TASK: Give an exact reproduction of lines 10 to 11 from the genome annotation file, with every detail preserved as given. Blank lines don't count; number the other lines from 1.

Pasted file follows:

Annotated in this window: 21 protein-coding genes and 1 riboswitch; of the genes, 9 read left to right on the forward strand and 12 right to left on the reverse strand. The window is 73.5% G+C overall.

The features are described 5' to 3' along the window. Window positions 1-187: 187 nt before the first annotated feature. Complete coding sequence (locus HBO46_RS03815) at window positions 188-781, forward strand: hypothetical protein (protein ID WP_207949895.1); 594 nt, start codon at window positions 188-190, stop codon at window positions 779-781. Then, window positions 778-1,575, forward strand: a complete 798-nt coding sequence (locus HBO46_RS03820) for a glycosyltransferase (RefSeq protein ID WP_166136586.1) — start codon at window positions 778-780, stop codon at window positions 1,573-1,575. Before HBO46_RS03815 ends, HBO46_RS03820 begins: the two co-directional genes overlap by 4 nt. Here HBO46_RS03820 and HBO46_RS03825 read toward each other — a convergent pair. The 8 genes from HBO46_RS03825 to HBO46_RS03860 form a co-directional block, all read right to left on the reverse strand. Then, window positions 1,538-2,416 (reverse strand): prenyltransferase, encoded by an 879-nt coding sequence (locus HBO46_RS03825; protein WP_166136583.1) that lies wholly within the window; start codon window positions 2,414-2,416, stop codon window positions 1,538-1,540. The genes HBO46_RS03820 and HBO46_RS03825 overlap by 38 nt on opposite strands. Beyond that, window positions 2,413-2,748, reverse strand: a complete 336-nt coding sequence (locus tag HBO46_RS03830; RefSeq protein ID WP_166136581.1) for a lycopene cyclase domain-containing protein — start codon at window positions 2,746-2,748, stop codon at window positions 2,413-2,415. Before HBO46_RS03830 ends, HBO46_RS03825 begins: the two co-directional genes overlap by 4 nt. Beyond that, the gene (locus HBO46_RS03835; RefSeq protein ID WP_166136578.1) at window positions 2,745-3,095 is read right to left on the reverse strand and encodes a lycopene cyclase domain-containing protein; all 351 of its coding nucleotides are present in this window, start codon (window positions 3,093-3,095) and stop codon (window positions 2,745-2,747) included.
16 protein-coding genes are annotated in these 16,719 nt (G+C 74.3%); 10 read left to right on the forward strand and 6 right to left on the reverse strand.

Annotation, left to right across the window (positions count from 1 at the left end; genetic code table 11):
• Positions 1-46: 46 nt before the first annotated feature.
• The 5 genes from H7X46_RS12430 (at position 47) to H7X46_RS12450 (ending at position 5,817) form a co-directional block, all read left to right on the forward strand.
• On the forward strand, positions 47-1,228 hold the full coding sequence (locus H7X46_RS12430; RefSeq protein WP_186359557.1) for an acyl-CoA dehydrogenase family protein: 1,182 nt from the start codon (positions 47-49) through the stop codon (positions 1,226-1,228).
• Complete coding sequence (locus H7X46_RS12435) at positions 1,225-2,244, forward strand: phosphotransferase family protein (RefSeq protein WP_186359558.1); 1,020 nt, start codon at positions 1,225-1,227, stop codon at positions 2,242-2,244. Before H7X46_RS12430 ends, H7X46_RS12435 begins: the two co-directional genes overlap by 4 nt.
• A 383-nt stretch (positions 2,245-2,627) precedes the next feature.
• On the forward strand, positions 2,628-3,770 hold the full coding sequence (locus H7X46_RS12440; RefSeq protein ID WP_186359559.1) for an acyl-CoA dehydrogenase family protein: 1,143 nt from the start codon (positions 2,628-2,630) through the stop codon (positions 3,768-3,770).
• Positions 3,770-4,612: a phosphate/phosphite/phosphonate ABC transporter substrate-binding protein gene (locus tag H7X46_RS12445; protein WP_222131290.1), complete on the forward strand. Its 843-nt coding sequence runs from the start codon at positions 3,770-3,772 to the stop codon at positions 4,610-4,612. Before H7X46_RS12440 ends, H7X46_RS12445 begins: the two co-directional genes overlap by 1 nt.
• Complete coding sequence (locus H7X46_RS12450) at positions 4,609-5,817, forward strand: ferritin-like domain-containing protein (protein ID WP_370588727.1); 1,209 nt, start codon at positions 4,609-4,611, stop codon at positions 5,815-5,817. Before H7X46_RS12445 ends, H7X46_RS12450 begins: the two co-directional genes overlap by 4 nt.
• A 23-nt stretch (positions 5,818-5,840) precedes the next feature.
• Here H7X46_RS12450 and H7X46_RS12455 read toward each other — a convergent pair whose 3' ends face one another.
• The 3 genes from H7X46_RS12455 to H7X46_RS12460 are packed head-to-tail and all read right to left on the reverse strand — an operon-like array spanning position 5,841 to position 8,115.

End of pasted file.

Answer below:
• On the forward strand, positions 2,628-3,770 hold the full coding sequence (locus H7X46_RS12440; RefSeq protein ID WP_186359559.1) for an acyl-CoA dehydrogenase family protein: 1,143 nt from the start codon (positions 2,628-2,630) through the stop codon (positions 3,768-3,770).
• Positions 3,770-4,612: a phosphate/phosphite/phosphonate ABC transporter substrate-binding protein gene (locus tag H7X46_RS12445; protein WP_222131290.1), complete on the forward strand. Its 843-nt coding sequence runs from the start codon at positions 3,770-3,772 to the stop codon at positions 4,610-4,612. Before H7X46_RS12440 ends, H7X46_RS12445 begins: the two co-directional genes overlap by 1 nt.